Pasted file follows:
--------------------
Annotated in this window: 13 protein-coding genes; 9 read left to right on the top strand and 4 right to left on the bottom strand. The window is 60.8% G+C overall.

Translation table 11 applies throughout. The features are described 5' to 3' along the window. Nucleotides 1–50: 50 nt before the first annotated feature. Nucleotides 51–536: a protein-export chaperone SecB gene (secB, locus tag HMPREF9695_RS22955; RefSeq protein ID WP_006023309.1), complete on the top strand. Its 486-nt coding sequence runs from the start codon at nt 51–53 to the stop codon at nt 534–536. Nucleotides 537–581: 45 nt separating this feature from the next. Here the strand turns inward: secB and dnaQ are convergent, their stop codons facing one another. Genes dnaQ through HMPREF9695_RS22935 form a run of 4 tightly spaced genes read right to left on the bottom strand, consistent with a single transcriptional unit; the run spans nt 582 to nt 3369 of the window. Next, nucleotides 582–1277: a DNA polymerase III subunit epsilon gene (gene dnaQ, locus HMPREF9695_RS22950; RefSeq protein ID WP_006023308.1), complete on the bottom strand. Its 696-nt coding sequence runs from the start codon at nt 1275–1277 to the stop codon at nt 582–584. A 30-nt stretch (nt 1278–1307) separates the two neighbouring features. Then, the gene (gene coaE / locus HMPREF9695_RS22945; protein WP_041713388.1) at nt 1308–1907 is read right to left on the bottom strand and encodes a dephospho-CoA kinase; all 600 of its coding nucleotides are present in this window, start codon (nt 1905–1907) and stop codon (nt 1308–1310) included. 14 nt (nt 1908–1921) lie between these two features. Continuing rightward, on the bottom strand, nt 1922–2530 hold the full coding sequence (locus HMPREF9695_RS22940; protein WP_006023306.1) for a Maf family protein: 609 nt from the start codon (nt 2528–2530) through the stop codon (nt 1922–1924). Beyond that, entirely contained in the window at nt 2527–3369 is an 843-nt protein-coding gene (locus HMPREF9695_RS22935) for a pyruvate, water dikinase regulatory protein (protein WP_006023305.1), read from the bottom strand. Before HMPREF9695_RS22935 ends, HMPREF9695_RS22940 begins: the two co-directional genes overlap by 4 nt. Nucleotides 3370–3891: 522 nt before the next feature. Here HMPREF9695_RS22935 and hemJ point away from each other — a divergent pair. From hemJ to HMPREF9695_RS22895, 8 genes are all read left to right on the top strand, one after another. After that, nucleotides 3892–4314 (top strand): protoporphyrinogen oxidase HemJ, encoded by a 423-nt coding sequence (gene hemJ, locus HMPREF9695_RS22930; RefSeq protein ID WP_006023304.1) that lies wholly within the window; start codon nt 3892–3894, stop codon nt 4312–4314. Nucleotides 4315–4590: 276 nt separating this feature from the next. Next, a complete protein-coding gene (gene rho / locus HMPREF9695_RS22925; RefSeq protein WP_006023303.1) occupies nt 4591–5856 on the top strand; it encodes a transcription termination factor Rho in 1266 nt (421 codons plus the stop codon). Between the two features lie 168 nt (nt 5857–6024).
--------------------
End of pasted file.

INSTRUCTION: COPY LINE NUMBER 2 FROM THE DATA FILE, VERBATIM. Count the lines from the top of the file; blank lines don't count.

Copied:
Translation table 11 applies throughout. The features are described 5' to 3' along the window. Nucleotides 1–50: 50 nt before the first annotated feature. Nucleotides 51–536: a protein-export chaperone SecB gene (secB, locus tag HMPREF9695_RS22955; RefSeq protein ID WP_006023309.1), complete on the top strand. Its 486-nt coding sequence runs from the start codon at nt 51–53 to the stop codon at nt 534–536. Nucleotides 537–581: 45 nt separating this feature from the next. Here the strand turns inward: secB and dnaQ are convergent, their stop codons facing one another. Genes dnaQ through HMPREF9695_RS22935 form a run of 4 tightly spaced genes read right to left on the bottom strand, consistent with a single transcriptional unit; the run spans nt 582 to nt 3369 of the window. Next, nucleotides 582–1277: a DNA polymerase III subunit epsilon gene (gene dnaQ, locus HMPREF9695_RS22950; RefSeq protein ID WP_006023308.1), complete on the bottom strand. Its 696-nt coding sequence runs from the start codon at nt 1275–1277 to the stop codon at nt 582–584. A 30-nt stretch (nt 1278–1307) separates the two neighbouring features. Then, the gene (gene coaE / locus HMPREF9695_RS22945; protein WP_041713388.1) at nt 1308–1907 is read right to left on the bottom strand and encodes a dephospho-CoA kinase; all 600 of its coding nucleotides are present in this window, start codon (nt 1905–1907) and stop codon (nt 1308–1310) included. 14 nt (nt 1908–1921) lie between these two features. Continuing rightward, on the bottom strand, nt 1922–2530 hold the full coding sequence (locus HMPREF9695_RS22940; protein WP_006023306.1) for a Maf family protein: 609 nt from the start codon (nt 2528–2530) through the stop codon (nt 1922–1924). Beyond that, entirely contained in the window at nt 2527–3369 is an 843-nt protein-coding gene (locus HMPREF9695_RS22935) for a pyruvate, water dikinase regulatory protein (protein WP_006023305.1), read from the bottom strand. Before HMPREF9695_RS22935 ends, HMPREF9695_RS22940 begins: the two co-directional genes overlap by 4 nt. Nucleotides 3370–3891: 522 nt before the next feature. Here HMPREF9695_RS22935 and hemJ point away from each other — a divergent pair. From hemJ to HMPREF9695_RS22895, 8 genes are all read left to right on the top strand, one after another. After that, nucleotides 3892–4314 (top strand): protoporphyrinogen oxidase HemJ, encoded by a 423-nt coding sequence (gene hemJ, locus HMPREF9695_RS22930; RefSeq protein ID WP_006023304.1) that lies wholly within the window; start codon nt 3892–3894, stop codon nt 4312–4314. Nucleotides 4315–4590: 276 nt separating this feature from the next. Next, a complete protein-coding gene (gene rho / locus HMPREF9695_RS22925; RefSeq protein WP_006023303.1) occupies nt 4591–5856 on the top strand; it encodes a transcription termination factor Rho in 1266 nt (421 codons plus the stop codon). Between the two features lie 168 nt (nt 5857–6024).